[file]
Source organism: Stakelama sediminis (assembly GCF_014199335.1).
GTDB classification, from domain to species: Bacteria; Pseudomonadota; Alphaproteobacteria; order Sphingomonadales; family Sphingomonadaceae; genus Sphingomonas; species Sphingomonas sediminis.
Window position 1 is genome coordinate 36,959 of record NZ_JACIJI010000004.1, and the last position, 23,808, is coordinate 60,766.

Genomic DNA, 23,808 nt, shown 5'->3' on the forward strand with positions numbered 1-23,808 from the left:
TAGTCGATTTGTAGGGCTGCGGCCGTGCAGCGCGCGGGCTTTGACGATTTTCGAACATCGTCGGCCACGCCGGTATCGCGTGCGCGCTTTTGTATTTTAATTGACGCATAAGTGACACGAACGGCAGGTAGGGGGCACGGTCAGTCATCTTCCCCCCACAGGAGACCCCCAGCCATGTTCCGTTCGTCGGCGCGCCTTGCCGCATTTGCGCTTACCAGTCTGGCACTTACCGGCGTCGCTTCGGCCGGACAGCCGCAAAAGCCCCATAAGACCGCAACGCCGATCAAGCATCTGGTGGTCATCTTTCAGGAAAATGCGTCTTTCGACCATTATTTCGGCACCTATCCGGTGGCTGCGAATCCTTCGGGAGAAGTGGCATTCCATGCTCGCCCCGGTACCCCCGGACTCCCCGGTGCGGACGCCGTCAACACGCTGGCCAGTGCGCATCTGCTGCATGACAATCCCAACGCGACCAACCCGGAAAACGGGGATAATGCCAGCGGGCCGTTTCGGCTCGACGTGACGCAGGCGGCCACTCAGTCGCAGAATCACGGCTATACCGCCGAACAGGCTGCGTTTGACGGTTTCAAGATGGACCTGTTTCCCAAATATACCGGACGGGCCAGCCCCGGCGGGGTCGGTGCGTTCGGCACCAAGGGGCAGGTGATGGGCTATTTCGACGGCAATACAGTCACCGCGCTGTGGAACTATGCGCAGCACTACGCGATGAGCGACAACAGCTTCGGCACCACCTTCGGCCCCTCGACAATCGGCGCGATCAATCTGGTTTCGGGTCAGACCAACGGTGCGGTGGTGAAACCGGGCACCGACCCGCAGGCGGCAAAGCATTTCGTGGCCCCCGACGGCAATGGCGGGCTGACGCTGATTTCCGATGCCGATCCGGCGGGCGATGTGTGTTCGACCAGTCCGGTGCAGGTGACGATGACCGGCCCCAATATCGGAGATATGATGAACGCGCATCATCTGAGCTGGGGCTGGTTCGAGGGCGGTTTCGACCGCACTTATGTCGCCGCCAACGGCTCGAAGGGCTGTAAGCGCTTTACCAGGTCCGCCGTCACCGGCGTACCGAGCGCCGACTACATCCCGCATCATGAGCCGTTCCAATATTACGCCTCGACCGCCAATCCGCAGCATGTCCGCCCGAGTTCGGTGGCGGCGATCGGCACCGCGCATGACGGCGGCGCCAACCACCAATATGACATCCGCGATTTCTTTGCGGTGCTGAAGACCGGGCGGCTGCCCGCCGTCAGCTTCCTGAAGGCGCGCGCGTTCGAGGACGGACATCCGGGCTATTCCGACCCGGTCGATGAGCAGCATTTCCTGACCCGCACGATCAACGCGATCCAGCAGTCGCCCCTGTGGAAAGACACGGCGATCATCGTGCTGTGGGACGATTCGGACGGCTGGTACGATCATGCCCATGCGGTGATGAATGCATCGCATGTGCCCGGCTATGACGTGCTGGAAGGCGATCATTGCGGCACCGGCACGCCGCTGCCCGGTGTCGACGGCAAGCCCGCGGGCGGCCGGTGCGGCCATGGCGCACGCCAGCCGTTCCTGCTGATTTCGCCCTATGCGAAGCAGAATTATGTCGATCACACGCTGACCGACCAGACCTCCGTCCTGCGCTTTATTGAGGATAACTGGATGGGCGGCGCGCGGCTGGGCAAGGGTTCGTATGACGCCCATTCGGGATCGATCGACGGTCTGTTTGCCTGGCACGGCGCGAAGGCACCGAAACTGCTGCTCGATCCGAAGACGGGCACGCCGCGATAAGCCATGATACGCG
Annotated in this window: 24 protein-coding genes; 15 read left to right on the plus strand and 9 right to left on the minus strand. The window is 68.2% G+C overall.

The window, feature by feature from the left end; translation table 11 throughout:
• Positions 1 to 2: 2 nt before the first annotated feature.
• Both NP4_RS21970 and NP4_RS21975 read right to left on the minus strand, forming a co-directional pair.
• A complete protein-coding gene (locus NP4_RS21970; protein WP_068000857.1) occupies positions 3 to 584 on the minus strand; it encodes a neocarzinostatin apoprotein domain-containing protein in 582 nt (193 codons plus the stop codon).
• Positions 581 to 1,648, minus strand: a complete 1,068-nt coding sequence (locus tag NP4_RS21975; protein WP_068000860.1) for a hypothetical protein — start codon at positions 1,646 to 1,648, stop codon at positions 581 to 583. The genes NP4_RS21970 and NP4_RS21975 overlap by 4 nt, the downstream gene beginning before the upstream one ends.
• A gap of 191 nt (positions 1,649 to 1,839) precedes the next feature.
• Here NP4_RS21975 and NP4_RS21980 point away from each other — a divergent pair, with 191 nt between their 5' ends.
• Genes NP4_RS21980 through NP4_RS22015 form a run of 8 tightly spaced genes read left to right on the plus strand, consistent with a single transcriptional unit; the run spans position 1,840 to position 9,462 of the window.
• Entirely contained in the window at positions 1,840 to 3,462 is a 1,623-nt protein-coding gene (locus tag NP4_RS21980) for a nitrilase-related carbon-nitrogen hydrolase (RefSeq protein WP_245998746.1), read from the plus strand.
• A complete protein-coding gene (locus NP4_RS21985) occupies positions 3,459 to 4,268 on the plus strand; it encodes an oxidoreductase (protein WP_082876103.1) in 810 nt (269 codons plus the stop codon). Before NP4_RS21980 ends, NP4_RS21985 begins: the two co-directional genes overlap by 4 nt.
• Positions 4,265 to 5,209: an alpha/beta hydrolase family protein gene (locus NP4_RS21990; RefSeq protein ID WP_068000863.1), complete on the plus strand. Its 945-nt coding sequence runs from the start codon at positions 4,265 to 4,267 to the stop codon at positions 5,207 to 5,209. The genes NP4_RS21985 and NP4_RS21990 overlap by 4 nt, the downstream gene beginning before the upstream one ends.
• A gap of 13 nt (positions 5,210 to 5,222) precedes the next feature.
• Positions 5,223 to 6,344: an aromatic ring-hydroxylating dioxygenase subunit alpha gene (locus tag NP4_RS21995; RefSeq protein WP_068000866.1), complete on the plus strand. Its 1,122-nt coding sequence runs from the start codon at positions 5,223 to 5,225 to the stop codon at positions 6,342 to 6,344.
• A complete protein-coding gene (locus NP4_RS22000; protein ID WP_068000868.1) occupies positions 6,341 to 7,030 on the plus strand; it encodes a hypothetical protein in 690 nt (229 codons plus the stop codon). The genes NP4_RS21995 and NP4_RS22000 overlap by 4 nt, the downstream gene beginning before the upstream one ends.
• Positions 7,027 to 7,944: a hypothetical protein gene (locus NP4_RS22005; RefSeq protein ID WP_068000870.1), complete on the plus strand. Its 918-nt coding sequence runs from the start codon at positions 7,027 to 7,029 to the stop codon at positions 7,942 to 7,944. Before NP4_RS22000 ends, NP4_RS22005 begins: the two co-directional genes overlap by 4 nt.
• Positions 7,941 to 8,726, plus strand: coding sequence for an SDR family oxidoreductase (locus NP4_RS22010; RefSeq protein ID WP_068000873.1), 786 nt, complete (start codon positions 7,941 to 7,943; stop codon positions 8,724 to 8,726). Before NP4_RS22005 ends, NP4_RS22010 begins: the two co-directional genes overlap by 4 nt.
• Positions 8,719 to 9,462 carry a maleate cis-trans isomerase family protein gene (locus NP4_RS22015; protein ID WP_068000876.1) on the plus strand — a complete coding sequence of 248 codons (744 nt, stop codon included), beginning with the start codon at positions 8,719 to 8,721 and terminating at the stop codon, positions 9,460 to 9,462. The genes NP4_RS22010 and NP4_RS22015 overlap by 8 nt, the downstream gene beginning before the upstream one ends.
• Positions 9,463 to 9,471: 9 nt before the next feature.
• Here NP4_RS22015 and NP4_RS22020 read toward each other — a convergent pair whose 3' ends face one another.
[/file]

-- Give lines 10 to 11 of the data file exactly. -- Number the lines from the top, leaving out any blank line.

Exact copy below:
• A complete protein-coding gene (locus NP4_RS21970; protein WP_068000857.1) occupies positions 3 to 584 on the minus strand; it encodes a neocarzinostatin apoprotein domain-containing protein in 582 nt (193 codons plus the stop codon).
• Positions 581 to 1,648, minus strand: a complete 1,068-nt coding sequence (locus tag NP4_RS21975; protein WP_068000860.1) for a hypothetical protein — start codon at positions 1,646 to 1,648, stop codon at positions 581 to 583. The genes NP4_RS21970 and NP4_RS21975 overlap by 4 nt, the downstream gene beginning before the upstream one ends.